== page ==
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Does anyone know how the RNG works on Bomb Squad? It would be interesting to know the RNG iteration algorithm, as well as how it generates 1-digit, 2-digit, and 3-digit codes for the game.

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It uses the EXEC's built in pseudo-random number generator. Here's the relevant code that generates the 1 to 3 digits:

.

        MVI     G_016F, R0                      ; 511A   0280 016F
        MVII    #$0170, R4                      ; 511C   02BC 0170
        MOVR    R0,     R1                      ; 511E   0081
L_511F:
        MVII    #$000A, R0                      ; 511F   02B8 000A

        JSR     R5,     X_RAND2                 ; 5121   0004 0114 029E

        [email protected]    R0,     R4                      ; 5124   0260
        DECR    R1                              ; 5125   0011
        BNEQ    L_511F                          ; 5126   022C 0008

.

The above loop calls the EXEC's random number generator (named X_RAND2 by my disassembler) 1 to 3 times, asking for random numbers in the range 0 - 9. The range is set by the value in R0 ($A, the number 10), initialized at location $511F.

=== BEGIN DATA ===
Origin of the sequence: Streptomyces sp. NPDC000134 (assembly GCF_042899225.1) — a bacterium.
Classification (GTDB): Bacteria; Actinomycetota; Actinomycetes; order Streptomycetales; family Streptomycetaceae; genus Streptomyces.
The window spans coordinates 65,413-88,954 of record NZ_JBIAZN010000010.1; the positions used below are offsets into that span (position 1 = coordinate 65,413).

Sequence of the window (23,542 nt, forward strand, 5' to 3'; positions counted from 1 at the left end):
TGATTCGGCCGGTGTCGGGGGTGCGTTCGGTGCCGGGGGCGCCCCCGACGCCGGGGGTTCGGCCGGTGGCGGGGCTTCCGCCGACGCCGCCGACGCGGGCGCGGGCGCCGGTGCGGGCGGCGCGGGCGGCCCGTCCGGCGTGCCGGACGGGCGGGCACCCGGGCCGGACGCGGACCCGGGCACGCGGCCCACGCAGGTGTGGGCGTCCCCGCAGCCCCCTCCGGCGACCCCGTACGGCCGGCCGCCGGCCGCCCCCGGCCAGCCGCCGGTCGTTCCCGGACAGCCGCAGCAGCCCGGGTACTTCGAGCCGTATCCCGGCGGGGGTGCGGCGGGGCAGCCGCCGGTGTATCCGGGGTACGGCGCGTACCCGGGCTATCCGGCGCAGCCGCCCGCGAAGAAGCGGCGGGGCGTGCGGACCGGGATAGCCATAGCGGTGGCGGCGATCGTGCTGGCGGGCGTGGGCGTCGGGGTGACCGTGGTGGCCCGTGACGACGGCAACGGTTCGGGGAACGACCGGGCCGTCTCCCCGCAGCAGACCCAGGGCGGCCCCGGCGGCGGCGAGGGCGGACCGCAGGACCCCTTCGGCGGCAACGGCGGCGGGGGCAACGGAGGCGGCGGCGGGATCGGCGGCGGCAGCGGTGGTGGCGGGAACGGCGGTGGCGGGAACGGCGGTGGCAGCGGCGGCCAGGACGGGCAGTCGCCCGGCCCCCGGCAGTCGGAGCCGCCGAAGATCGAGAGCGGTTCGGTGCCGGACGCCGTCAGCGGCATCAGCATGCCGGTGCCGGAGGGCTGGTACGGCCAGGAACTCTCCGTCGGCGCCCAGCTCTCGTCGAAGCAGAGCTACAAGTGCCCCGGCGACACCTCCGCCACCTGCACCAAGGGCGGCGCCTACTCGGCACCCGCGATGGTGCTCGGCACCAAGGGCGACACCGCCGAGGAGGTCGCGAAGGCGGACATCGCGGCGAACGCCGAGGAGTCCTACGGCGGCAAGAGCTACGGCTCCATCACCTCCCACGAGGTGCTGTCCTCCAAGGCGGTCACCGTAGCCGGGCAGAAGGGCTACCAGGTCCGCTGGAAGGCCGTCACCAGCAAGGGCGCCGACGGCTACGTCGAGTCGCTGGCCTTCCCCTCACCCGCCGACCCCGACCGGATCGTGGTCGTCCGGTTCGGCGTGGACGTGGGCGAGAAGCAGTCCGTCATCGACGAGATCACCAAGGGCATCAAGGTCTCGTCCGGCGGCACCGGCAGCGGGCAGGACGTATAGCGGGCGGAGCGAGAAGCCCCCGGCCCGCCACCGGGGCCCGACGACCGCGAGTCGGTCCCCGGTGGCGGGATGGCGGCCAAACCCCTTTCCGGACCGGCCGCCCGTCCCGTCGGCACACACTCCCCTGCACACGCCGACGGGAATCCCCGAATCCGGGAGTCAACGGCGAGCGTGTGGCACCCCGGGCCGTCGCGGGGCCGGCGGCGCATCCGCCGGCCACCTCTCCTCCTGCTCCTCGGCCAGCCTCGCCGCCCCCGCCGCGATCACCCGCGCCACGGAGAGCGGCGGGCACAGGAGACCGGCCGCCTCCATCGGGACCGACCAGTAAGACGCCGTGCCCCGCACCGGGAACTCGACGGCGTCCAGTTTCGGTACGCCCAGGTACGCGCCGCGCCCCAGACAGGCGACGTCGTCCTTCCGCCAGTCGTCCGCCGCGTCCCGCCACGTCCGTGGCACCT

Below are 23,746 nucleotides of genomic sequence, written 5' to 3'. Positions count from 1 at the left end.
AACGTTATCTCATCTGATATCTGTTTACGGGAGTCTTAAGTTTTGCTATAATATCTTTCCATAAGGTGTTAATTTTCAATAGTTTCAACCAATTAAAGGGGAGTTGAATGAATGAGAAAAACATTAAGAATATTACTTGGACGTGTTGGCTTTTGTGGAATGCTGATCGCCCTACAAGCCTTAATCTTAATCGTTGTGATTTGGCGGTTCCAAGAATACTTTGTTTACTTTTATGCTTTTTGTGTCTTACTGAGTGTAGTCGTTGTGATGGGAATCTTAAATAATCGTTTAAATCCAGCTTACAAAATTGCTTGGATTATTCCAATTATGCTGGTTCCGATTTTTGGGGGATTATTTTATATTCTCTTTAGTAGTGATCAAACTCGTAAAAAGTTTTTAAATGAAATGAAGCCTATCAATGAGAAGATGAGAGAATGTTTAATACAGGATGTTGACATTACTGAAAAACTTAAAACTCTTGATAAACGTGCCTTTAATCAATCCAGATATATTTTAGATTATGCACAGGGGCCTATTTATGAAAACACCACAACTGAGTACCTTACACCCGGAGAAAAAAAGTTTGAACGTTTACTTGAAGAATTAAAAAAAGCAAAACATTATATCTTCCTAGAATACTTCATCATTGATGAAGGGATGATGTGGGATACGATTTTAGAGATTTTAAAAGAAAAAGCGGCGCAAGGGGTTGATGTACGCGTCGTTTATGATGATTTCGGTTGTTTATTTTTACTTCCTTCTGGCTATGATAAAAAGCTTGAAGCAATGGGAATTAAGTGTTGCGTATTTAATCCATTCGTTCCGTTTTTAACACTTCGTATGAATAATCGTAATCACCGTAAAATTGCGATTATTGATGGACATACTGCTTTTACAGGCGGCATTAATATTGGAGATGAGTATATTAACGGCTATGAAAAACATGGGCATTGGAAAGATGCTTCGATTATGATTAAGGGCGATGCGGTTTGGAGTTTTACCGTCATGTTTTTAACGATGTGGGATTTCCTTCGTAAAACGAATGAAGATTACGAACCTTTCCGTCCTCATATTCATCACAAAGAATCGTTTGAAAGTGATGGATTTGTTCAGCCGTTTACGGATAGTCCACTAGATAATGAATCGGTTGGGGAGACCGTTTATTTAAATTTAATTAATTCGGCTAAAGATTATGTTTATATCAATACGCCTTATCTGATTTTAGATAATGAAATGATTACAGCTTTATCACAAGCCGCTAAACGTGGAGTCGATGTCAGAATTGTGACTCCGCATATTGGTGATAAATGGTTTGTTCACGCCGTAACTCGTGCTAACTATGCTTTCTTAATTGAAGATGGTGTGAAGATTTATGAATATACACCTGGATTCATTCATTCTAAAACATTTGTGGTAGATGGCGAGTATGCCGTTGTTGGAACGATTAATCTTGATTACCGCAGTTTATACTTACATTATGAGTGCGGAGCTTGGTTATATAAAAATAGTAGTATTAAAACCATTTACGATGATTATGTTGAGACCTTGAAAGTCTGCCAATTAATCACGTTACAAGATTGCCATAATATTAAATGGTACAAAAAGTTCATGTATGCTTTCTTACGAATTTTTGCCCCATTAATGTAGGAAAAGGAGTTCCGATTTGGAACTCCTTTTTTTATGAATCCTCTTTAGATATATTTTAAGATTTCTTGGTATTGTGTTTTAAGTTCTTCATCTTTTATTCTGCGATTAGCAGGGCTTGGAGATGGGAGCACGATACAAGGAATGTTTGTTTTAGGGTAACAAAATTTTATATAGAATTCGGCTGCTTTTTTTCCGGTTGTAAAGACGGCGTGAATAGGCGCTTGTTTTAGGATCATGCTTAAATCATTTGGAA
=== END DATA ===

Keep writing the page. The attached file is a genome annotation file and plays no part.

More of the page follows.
The high level algorithm of the random number generator at X_RAND2 appears to be this: Count the number of bits in the desired range (4 bits for a number 0 - 9), and generate an N-bit random number. If that N-bit number is in range, return it, otherwise try again.

 

The routine that generates an N-bit random number looks like this:

.

L_167D:
        PSHR    R5                  ; 167D   Save return address
        MOVR    R0,     R5          ; 167E   Copy number of bits (N) to R5
        BEQ     L_17D4              ; 167F   If N was zero, return

        PSHR    R1                  ; 1681   Save R1
        PSHR    R2                  ; 1682   Save R2
        CLRR    R2                  ; 1683   Clear R2.  R2 will hold a mask
        MVI     G_035E, R0          ; 1684   Get current RNG seed into R0
L_1686:
        SLL     R0,     2           ; 1686   \_ R0 <<= 4
        SLL     R0,     2           ; 1687   /
        MOVR    R0,     R1          ; 1688   R1 = R0
        XOR     G_035E, R0          ; 1689   R0 = R0 ^ seed
        SWAP    R1,     1           ; 168B   R1 = (R1 >>  | (R1 << 
        SLL     R1,     1           ; 168C   R1 = R1 << 1
        XORR    R1,     R0          ; 168D   R0 = R0 ^ R1
        SLL     R1,     2           ; 168E   R1 <<= 2
        XORR    R1,     R0          ; 168F   R0 = R0 ^ R1
        RLC     R0,     1           ; 1690   C = MSB of R0
        MVI     G_035E, R0          ; 1691   \_ R0 = (seed << 1) | C
        RLC     R0,     1           ; 1693   /
        MVO     R0,     G_035E      ; 1694   seed = R0
        SETC                        ; 1696   \_ Shift a 1 into R2.  At the end
        RLC     R2,     1           ; 1697   /  R2 has a 1 for each output bit
        DECR    R5                  ; 1698   \_ Repeat until all bits have
        BNEQ    L_1686              ; 1699   /  been generated

        ANDR    R2,     R0          ; 169B   \_ Mask away unwanted bits and
        B       L_17D2              ; 169C   /  and return (restoring R2 and R1)